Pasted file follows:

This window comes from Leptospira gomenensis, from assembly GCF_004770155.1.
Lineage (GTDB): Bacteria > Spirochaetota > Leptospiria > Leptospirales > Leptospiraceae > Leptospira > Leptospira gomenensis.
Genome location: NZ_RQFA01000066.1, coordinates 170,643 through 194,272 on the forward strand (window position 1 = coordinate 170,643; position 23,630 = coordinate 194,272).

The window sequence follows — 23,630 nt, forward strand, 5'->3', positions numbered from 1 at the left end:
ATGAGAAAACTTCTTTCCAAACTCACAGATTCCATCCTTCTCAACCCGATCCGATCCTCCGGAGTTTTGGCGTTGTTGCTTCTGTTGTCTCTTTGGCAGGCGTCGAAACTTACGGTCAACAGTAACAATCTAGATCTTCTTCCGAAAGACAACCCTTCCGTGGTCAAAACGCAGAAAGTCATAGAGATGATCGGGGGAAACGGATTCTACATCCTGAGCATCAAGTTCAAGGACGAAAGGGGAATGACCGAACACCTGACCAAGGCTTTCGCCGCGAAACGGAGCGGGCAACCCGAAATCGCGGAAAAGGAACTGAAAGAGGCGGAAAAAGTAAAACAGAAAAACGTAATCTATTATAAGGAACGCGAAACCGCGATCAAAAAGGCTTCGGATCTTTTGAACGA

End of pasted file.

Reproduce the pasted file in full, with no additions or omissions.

This window comes from Leptospira gomenensis, from assembly GCF_004770155.1.
Lineage (GTDB): Bacteria > Spirochaetota > Leptospiria > Leptospirales > Leptospiraceae > Leptospira > Leptospira gomenensis.
Genome location: NZ_RQFA01000066.1, coordinates 170,643 through 194,272 on the forward strand (window position 1 = coordinate 170,643; position 23,630 = coordinate 194,272).

The window sequence follows — 23,630 nt, forward strand, 5'->3', positions numbered from 1 at the left end:
ATGAGAAAACTTCTTTCCAAACTCACAGATTCCATCCTTCTCAACCCGATCCGATCCTCCGGAGTTTTGGCGTTGTTGCTTCTGTTGTCTCTTTGGCAGGCGTCGAAACTTACGGTCAACAGTAACAATCTAGATCTTCTTCCGAAAGACAACCCTTCCGTGGTCAAAACGCAGAAAGTCATAGAGATGATCGGGGGAAACGGATTCTACATCCTGAGCATCAAGTTCAAGGACGAAAGGGGAATGACCGAACACCTGACCAAGGCTTTCGCCGCGAAACGGAGCGGGCAACCCGAAATCGCGGAAAAGGAACTGAAAGAGGCGGAAAAAGTAAAACAGAAAAACGTAATCTATTATAAGGAACGCGAAACCGCGATCAAAAAGGCTTCGGATCTTTTGAACGA